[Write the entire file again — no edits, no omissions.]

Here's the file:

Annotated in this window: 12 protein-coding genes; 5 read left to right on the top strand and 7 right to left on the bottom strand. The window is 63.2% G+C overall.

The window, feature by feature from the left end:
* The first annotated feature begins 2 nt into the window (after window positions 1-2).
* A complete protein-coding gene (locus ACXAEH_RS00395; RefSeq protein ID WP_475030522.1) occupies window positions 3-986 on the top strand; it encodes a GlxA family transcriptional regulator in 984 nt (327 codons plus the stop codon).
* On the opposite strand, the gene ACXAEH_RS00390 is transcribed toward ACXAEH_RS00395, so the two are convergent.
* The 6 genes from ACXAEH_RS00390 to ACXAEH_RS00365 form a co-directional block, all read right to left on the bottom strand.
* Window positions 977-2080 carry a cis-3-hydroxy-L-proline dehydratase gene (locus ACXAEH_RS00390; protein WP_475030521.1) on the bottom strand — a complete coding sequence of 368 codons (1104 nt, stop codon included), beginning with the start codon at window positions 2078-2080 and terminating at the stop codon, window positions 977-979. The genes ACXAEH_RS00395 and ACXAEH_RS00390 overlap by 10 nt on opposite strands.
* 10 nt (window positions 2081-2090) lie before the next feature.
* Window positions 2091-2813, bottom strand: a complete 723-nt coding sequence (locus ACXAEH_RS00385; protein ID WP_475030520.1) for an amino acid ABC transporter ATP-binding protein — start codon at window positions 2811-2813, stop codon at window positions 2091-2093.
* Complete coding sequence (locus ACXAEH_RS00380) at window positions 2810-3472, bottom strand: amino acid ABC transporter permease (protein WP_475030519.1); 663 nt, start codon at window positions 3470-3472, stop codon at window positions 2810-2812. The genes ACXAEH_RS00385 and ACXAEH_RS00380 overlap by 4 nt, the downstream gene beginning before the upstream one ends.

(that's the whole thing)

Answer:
Annotated in this window: 12 protein-coding genes; 5 read left to right on the top strand and 7 right to left on the bottom strand. The window is 63.2% G+C overall.

The window, feature by feature from the left end:
* The first annotated feature begins 2 nt into the window (after window positions 1-2).
* A complete protein-coding gene (locus ACXAEH_RS00395; RefSeq protein ID WP_475030522.1) occupies window positions 3-986 on the top strand; it encodes a GlxA family transcriptional regulator in 984 nt (327 codons plus the stop codon).
* On the opposite strand, the gene ACXAEH_RS00390 is transcribed toward ACXAEH_RS00395, so the two are convergent.
* The 6 genes from ACXAEH_RS00390 to ACXAEH_RS00365 form a co-directional block, all read right to left on the bottom strand.
* Window positions 977-2080 carry a cis-3-hydroxy-L-proline dehydratase gene (locus ACXAEH_RS00390; protein WP_475030521.1) on the bottom strand — a complete coding sequence of 368 codons (1104 nt, stop codon included), beginning with the start codon at window positions 2078-2080 and terminating at the stop codon, window positions 977-979. The genes ACXAEH_RS00395 and ACXAEH_RS00390 overlap by 10 nt on opposite strands.
* 10 nt (window positions 2081-2090) lie before the next feature.
* Window positions 2091-2813, bottom strand: a complete 723-nt coding sequence (locus ACXAEH_RS00385; protein ID WP_475030520.1) for an amino acid ABC transporter ATP-binding protein — start codon at window positions 2811-2813, stop codon at window positions 2091-2093.
* Complete coding sequence (locus ACXAEH_RS00380) at window positions 2810-3472, bottom strand: amino acid ABC transporter permease (protein WP_475030519.1); 663 nt, start codon at window positions 3470-3472, stop codon at window positions 2810-2812. The genes ACXAEH_RS00385 and ACXAEH_RS00380 overlap by 4 nt, the downstream gene beginning before the upstream one ends.